Many pond owners don’t realise this. That’s why they don’t react to algae growth until it’s too late. This is not only annoying, it makes it harder to achieve clear water for your dream landscape. We will help you to avert the classic pitfalls, so that you never have to cope with the situation.
The cause of tomorrow’s algae is in your pond now: phosphates (PO4). You will have noticed many changes in and around your pond in the autumn and winter. Plants died off, leaves fell into the water and quite a bit of sludge (a sediment layer) collected on the bottom. On top of that come other phosphate sources you don’t really notice: The phosphorus deposition into German waters is about 23,000 t per year (data from 2005, source: Federal Environment Agency). If you convert this value into a single square metre water surface, this equates to a phosphorus deposition of 2683 mg / m², which works out as a phosphate deposition of 8229 mg per m². For a 2 m deep pond in rectangular shape this would entail a phosphate load of 4.1 mg/l per year.
Like many other pond owners you have probably never vacuumed your pond bottom, even though excrement, dead leaves and food remains create a steadily growing sediment layer, which can’t be removed from the pond by the pump or the filter. Although this is biologically active, it is also a large reserve for the unwanted algae nutrient phosphate (PO4). That way a sediment layer several centimetres thick can release up to 0.6 mg phosphate into the water per day. In heavily over-fertilized waters values have been found as high as 12 mg.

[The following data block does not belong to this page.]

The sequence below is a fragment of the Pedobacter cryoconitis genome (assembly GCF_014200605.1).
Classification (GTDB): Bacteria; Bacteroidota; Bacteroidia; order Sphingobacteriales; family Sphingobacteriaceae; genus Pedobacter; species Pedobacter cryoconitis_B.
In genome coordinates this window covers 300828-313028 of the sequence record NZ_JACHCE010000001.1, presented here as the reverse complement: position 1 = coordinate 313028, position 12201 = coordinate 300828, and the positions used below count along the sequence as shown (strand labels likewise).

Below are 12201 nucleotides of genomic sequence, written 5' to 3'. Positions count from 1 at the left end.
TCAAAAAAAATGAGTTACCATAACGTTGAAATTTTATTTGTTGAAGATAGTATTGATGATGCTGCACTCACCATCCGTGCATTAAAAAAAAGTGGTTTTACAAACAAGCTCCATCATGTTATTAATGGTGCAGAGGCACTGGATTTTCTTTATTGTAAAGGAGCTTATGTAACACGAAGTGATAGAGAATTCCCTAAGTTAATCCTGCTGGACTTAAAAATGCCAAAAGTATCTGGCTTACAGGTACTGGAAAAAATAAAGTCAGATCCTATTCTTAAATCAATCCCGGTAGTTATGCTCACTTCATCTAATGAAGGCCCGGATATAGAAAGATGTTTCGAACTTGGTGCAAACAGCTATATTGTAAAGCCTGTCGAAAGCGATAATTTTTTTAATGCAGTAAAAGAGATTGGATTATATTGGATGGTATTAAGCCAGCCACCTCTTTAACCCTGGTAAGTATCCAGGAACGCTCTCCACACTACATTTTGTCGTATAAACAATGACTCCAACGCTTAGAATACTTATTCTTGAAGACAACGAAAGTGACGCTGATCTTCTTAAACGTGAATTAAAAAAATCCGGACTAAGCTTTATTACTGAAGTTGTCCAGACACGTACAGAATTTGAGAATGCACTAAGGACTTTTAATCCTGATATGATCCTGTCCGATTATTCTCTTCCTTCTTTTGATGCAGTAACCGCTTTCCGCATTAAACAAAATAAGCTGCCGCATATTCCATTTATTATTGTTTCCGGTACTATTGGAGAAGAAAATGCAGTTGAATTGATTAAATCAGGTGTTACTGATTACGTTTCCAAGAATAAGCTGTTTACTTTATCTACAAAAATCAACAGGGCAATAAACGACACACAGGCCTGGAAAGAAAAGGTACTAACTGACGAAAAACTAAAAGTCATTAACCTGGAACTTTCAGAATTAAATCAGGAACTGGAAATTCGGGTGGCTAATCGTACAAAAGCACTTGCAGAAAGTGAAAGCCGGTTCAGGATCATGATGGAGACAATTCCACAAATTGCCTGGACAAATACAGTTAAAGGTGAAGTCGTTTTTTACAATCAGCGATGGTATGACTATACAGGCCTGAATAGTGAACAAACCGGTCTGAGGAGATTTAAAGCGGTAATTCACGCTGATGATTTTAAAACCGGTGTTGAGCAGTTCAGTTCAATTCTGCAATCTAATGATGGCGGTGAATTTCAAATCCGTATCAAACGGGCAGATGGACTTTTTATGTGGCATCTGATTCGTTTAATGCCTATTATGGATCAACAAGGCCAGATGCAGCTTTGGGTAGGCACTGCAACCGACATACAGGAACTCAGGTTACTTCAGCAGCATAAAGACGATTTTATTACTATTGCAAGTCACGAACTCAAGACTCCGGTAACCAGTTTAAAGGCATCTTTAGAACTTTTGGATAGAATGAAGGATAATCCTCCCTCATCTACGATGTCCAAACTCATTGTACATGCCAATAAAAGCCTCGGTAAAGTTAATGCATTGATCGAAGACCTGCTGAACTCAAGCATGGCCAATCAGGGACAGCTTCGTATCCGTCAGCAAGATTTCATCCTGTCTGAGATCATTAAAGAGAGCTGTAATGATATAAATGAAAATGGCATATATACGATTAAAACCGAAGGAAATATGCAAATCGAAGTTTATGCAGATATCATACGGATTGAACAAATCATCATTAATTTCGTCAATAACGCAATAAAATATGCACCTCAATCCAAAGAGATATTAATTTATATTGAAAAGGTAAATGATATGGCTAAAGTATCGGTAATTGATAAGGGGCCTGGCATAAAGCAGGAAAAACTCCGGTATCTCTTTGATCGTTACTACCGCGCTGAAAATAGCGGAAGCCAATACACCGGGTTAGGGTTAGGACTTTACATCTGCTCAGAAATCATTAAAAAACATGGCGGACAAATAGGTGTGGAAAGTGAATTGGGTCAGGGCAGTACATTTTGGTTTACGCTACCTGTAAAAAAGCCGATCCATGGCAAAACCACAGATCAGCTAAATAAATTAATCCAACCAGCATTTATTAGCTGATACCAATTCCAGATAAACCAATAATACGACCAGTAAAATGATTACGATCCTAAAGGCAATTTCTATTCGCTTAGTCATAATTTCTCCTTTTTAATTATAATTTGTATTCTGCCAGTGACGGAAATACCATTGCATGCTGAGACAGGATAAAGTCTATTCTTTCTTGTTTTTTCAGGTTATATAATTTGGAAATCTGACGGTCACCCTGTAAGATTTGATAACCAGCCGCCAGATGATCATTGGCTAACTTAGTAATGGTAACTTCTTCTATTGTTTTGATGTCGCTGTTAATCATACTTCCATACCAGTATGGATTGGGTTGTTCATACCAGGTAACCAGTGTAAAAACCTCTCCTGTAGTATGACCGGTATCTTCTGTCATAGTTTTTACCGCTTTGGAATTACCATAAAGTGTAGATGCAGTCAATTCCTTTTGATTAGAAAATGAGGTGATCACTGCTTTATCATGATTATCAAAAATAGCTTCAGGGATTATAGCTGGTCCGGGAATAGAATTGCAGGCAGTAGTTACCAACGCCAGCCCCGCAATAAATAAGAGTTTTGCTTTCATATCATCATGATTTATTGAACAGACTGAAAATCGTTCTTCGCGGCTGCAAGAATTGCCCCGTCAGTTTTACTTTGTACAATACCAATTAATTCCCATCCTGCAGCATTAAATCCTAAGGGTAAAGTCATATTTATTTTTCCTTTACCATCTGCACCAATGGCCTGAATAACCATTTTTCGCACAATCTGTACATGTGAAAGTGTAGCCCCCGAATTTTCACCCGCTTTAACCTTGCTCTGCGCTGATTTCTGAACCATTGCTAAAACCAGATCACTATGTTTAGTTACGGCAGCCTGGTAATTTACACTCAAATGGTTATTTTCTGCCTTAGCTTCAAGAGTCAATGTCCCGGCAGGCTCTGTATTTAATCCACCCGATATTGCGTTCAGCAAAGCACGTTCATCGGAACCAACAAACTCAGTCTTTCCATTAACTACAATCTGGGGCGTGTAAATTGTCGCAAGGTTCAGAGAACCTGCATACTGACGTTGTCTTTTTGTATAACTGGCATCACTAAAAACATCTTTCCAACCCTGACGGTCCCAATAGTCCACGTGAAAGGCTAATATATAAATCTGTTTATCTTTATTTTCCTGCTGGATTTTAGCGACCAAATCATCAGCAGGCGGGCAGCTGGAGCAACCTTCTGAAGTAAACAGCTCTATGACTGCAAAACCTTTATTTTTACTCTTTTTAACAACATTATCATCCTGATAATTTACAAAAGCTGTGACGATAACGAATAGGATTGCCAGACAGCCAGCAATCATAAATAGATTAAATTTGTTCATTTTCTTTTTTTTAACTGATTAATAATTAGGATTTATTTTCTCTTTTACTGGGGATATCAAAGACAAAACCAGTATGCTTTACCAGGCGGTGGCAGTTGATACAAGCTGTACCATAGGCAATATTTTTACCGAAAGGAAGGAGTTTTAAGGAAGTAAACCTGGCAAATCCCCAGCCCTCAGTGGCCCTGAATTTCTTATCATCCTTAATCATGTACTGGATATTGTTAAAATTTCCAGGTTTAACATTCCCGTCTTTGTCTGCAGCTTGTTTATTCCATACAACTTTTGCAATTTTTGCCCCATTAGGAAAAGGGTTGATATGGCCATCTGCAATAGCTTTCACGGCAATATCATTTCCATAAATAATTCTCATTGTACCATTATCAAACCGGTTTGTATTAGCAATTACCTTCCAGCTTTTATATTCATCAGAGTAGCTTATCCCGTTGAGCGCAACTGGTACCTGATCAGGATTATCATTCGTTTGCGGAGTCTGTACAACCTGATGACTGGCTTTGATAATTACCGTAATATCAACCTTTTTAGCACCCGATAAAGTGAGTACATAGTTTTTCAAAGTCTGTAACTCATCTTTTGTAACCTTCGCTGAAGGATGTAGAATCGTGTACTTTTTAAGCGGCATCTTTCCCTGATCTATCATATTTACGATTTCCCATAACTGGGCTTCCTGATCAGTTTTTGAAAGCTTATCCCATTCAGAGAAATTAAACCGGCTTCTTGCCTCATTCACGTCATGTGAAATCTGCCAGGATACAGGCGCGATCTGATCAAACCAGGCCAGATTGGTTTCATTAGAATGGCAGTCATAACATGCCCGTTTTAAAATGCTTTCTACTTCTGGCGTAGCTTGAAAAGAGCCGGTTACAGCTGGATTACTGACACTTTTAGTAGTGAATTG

But even with a clean pond bottom a large amount of phosphate can be dissolved in the water. It’s better to test with a fine scale phosphate test ( JBL Phosphate Test sensitive ) the content in your pond water. This should not be detectable all year round, otherwise it could lead to large thread and floating algae blooms.
Algae and sludge already present carry phosphates, which are not measurable with a test. When they die off or release their nutrients these phosphates are available for new algae. This is why you always need to remove algae and sludge mechanically from large surfaces in order to completely remove the nutrients from your pond system.
As general prevention measure we recommend you vacuum up the sludge in spring and in autumn, check the PO4 content every 2 to 4 weeks, and continuously collect the newly created nutrients using a filter media ( JBL PhosEx Pond Filter ). Especially in springtime an increased entry of the unwanted substance is caused by pollen, blossoms and insects.
Generously planting your pond with bank-side and marsh plants, water lilies and floating plants will give the algae some competition for their nourishment. The remaining phosphates will be quickly used up to help the plants grow and your pond will look great all year round – a real feel-good oasis.